NADHIM Zahawi has spoken after he was sacked from the UK Government without mentioning the row over his tax affairs and with a pop at the press.

It emerged on Sunday morning that Rishi Sunak had removed Zahawi from his role as minister without portfolio from the Cabinet, and his job as Tory party chairman, with a replacement expected to be announced on the same day.

An ethics probe into Zahawi’s failure to disclose a HMRC investigation and subsequent fine in his register of interests, and during his appointment process as Chancellor under Boris Johnson, was a “serious breach” of the ministerial code.

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However, Zahawi did not respond to any of the conclusions found by independent adviser Sir Laurie Magnus, and instead criticised coverage of the row over his tax affairs.

Instead, Zahawi said it had been the “privilege of my life” to serve in numerous Tory governments and said his proudest achievements were the Covid-19 vaccine roll out and the role he played as the Chancellor of the Duchy of Lancaster when Queen Elizabeth died.

In a letter to Sunak after he was sacked, Zahawi wrote: “I am concerned, however, about the conduct from some of the fourth estate in recent weeks. In a week when a Member of Parliament was physically assaulted, I fail to see how one headline on this issue ‘The Noose Tightens’ reflects legitimate scrutiny of public officials.

“I am sorry to my family for the toll this has taken on them.”

Zahawi accused The Independent of a “smear” in July last year after they first broke the story that he was being investigated by HMRC. His use of the phrase and failure to provide an accurate response to journalists was criticised by Magnus in the outcome of his ethics probe into Zahawi.

On July 10 2022, Zahawi said in a statement to the press: “There have been news stories over the last few days which are inaccurate, unfair and are clearly smears. It’s very sad that such smears should be circulated and sadder still that they have been published.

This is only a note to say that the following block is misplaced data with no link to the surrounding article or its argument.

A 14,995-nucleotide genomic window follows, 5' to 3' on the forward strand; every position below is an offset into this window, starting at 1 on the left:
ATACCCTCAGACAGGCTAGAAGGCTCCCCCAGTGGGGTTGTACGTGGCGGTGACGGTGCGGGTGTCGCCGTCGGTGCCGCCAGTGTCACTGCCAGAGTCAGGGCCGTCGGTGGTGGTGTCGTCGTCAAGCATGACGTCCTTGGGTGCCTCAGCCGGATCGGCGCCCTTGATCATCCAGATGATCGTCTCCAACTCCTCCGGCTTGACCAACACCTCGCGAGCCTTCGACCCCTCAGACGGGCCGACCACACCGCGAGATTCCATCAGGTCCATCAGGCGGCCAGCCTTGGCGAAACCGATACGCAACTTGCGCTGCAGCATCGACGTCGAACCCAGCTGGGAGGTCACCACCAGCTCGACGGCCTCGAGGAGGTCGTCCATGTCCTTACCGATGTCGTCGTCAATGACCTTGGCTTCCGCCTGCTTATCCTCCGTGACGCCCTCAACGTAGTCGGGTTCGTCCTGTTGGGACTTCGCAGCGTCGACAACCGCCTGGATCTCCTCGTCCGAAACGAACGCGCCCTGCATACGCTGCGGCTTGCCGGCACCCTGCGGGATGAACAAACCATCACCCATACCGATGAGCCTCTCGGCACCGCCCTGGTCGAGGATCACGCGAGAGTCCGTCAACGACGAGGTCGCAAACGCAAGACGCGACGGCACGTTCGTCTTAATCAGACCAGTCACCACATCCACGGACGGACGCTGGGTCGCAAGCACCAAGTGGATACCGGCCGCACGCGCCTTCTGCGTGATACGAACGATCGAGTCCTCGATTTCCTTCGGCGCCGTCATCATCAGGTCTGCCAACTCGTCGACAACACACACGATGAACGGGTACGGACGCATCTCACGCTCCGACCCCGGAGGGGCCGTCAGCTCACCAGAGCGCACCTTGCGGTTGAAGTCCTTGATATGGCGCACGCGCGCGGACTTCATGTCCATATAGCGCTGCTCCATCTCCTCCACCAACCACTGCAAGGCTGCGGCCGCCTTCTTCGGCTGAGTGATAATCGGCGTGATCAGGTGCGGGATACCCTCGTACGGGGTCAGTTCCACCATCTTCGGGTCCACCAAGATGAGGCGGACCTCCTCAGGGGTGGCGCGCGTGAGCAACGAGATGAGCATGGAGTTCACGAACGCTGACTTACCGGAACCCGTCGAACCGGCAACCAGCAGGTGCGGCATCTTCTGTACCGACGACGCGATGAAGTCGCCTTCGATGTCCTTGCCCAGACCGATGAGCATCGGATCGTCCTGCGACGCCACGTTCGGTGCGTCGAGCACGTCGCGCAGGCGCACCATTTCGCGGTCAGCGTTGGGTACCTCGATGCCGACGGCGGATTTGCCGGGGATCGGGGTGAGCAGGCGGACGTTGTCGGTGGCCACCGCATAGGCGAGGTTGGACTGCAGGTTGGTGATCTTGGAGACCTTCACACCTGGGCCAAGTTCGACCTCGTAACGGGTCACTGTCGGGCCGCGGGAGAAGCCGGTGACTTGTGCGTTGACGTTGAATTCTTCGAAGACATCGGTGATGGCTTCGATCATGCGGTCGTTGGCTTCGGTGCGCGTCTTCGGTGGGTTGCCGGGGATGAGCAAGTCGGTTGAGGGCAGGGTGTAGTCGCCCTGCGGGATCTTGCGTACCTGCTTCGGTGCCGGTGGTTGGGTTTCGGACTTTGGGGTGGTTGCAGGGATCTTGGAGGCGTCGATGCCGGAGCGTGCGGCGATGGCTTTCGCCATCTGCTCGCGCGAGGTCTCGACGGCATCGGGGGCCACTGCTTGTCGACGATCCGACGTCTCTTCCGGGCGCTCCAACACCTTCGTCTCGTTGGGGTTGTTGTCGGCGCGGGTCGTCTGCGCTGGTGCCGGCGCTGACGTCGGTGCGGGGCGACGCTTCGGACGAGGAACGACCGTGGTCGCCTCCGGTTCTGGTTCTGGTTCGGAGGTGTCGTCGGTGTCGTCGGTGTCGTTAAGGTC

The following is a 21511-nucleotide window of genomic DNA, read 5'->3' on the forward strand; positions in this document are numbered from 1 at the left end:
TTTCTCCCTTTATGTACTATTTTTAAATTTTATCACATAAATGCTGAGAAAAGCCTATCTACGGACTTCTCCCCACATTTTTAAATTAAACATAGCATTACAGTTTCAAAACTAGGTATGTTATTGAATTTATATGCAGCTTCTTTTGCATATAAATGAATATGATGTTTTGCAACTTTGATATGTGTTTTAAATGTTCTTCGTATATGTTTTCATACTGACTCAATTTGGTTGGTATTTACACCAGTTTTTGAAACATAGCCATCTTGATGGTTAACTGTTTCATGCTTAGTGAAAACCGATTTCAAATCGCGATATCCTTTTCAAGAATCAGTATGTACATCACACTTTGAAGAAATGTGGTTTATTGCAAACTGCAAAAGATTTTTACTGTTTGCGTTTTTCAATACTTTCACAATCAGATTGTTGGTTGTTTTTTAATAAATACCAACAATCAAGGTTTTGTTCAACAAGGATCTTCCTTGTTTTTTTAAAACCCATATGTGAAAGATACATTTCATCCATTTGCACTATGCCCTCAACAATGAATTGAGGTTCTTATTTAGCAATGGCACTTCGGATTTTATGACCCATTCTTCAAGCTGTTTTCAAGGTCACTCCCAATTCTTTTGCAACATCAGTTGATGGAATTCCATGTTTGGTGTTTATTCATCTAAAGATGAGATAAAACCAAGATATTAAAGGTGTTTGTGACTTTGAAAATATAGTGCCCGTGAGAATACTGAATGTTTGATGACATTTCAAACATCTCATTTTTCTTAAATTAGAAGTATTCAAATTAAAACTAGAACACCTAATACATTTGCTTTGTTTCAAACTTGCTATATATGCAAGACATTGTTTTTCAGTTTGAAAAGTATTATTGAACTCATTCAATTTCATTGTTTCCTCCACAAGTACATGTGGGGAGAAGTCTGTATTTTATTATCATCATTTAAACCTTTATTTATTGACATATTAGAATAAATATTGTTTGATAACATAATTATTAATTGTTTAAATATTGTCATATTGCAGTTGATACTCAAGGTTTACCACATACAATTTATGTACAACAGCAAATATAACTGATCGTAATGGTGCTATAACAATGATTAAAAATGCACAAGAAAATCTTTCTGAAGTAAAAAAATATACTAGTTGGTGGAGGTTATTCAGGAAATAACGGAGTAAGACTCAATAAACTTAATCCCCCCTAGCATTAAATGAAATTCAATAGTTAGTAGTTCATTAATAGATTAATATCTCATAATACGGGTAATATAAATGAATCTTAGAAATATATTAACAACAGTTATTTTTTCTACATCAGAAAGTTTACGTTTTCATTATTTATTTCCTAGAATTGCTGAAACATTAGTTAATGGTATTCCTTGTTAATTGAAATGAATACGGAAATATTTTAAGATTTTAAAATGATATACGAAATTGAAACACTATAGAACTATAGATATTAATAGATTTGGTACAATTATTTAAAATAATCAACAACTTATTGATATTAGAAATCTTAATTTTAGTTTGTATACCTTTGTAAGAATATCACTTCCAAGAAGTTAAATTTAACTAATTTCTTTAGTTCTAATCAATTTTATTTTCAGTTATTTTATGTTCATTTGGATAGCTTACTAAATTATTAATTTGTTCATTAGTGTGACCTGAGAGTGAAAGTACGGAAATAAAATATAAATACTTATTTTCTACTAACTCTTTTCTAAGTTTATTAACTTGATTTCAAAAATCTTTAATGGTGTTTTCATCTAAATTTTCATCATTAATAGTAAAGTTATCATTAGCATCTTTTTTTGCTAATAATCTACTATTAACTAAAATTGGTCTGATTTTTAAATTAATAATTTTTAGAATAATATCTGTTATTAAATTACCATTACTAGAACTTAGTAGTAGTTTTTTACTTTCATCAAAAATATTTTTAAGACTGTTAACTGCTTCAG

“These smears have falsely claimed that the Serious Fraud Office, the National Crime Agency, and HMRC are looking into me. Let me be absolutely clear. I am not aware of this. I have not been told that this is the case.

“I’ve always declared my financial interests and paid my taxes in the UK. If there are questions, of course, I will answer any questions HMRC has of me.”

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The former Chancellor told Magnus during the probe that when he gave the statement he was not aware he was under investigation by HMRC.

“I consider that an individual subject to the HMRC process faced by Mr Zahawi should have understood that they were under investigation by HMRC and that this was a serious matter,” Magnus concluded. He referenced the part of the Ministerial Code which sets out ministers have a duty to be “as open as possible with Parliament and the public”.

He added: “Whilst this duty clearly does not extend to disclosing personal tax information, it does include a general duty to be accurate in statements to ensure a false impression is not given or maintained.

“Mr Zahawi did not correct the record until 21st January 2023, when Mr Zahawi’s public statement indicated that he had reached a settlement with HMRC following an investigation. I consider that this delay in correcting an untrue public statement is inconsistent with the requirement for openness.”

Signalling he had no intention to resign as an MP, Zahawi concluded his letter: “You can be assured of my support from the backbenches in the coming years.

“Your five priorities are the right priorities, and I will do whatever I can to help you deliver them.”